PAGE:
The chapters about the history of 18th and 19th century friendships and broken treaties, forced removals and residential schools, and all the rest of the devolving of peaceful, cross-cultural relationships, are captivating and compelling and tragic. Their accounts of visiting local burial mounds (most were destroyed by those forming the city of Grand Rapids, even as they drained the landscape starting in the mid-1800s) is very moving and their respectful citations of Native sources is fabulous.

For anyone who has been reading First Nations stuff (or learning about the Doctrine of Discovery) this will be good to take up after, say, The Land is Not Empty: Following Jesus in Dismantling the Doctrine of Discovery by Sarah Augustine (Herald Press) or Mark Charles & Soong-Chan Rah’s Unsettling Truths: The Ongoing, Dehumanizing Legacy of the Doctrine of Discovery (IVP.) I think Randy Woodley’s Shalom and the Community of Creation: An Indigenous Vision (Eerdmans) is essential reading, here, and would be a good companion volume to pair with Reconciliation… In fact, with their good section comparing worldviews and the assumption different worldview communities bring to their engagement with the natural world, and water, particularly, they might have cited his Indigenous Theology and the Western Worldview: A Decolonized Approach to Christian Doctrine (Baker Academic) Woodley is a respected Cherokee teacher, missiologist, and historian who brings a good word for any of us who think about these things.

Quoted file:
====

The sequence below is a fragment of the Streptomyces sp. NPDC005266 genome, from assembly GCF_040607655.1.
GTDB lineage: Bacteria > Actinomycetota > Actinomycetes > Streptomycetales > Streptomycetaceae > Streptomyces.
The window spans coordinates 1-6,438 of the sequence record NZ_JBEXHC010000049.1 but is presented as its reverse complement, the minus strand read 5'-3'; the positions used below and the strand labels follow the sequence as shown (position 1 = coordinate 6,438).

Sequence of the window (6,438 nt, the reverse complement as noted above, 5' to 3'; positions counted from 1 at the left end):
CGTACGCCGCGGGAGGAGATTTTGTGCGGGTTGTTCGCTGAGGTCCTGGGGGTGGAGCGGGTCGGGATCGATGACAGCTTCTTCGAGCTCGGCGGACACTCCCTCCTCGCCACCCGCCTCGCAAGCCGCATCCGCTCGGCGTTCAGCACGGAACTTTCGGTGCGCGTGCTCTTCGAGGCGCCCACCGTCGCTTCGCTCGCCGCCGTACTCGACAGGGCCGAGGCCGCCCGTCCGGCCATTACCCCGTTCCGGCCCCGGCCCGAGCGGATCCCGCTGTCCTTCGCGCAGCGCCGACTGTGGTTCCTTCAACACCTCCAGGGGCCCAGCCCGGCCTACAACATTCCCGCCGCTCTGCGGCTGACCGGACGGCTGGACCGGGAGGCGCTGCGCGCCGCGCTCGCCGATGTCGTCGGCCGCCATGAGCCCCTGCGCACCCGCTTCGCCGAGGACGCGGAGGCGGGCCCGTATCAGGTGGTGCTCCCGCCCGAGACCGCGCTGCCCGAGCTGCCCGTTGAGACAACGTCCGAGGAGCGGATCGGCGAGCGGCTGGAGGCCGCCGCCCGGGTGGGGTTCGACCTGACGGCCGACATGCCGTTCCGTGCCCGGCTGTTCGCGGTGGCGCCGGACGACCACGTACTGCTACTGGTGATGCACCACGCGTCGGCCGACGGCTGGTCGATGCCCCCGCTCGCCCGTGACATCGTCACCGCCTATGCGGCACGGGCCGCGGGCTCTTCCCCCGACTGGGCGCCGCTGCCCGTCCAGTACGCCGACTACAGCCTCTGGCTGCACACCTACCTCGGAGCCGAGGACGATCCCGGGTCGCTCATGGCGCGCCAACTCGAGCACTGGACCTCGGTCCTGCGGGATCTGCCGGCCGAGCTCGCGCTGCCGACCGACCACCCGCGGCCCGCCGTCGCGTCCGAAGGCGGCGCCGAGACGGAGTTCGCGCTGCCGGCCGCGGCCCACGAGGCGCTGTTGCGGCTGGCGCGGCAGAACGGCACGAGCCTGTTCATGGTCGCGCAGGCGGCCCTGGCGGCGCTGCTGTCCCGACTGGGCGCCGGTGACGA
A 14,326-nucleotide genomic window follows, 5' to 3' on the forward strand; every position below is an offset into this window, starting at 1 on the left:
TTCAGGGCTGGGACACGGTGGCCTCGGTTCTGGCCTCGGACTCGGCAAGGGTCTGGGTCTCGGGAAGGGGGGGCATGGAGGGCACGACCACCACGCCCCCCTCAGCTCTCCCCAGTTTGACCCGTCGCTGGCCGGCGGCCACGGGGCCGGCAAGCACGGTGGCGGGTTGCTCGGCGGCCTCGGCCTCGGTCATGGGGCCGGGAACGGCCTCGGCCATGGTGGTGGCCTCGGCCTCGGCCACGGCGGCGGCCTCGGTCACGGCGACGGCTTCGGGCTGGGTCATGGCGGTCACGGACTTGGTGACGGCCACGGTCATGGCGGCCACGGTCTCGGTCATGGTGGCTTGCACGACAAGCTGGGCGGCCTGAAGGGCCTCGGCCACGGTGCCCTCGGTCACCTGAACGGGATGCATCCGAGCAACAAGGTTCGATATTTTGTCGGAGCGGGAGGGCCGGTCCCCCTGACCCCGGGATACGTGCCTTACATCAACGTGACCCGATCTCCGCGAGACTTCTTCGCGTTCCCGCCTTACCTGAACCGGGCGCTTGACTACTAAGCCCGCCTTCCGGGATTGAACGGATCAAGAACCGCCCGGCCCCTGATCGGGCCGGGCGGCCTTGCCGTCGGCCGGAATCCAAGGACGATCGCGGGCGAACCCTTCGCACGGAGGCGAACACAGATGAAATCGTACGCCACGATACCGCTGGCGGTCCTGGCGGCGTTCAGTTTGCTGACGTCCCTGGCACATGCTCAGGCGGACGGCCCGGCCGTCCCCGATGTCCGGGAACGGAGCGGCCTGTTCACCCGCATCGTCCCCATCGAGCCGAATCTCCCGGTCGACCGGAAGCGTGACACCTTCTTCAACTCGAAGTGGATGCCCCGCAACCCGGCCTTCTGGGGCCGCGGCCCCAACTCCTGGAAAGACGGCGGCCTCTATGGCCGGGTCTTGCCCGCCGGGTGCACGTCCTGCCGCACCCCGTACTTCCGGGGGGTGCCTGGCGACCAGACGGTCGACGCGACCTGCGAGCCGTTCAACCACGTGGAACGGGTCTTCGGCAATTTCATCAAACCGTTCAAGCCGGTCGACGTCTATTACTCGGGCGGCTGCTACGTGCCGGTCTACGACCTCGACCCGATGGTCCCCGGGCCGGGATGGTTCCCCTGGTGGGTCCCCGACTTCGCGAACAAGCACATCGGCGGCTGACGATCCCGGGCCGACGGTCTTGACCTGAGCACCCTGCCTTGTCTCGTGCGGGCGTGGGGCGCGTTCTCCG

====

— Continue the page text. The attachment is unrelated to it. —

Those of us not from the Great Lakes regions, I think, have much to learn from this quick but solid overview. We may know about the Appalachian Trail of Tears or the storied Plains Indians or the great struggles of the Sioux against Custer and the like; we are eager to learn about the lively cities in the American Southwestern deserts but for some of us, the Hurons and Ottawas are less known, I suspect. I might want to give a shout-out to last year’s National Book Award Winner The Rediscovery of America: Native Peoples and the Unmaking of U.S. History by Ned Blackhawk, published by Yale University Press, but Reconciliation in a Michigan Watershed nicely does some of the heavy lifting for those wanting a glimpse of the history of Native Peoples and their encounters with the influx of Europeans into their homelands. To be clear, Heffner & Warners want to learn from the worldview of those who once lived in the watershed area not only as a justice issue but also for practical reasons: the Ottawa seemed to know a thing or two about rivers, fishing, farming, developing culture, housing, and watershed care long before we coined the phrase “sustainability.” Could we, even now, learn from local Native people? This book tells some stories and offers some good guidance, an aspect of the watershed restoration project that I had not quite expected. If you liked the beautiful, powerful Braiding Sweetgrass: Indigenous Wisdom, Scientific Knowledge and the Teachings of Plants by Robin Wall Kimmerer [Milkweed Editions] you’ll appreciate their efforts, I’m sure. Kudos!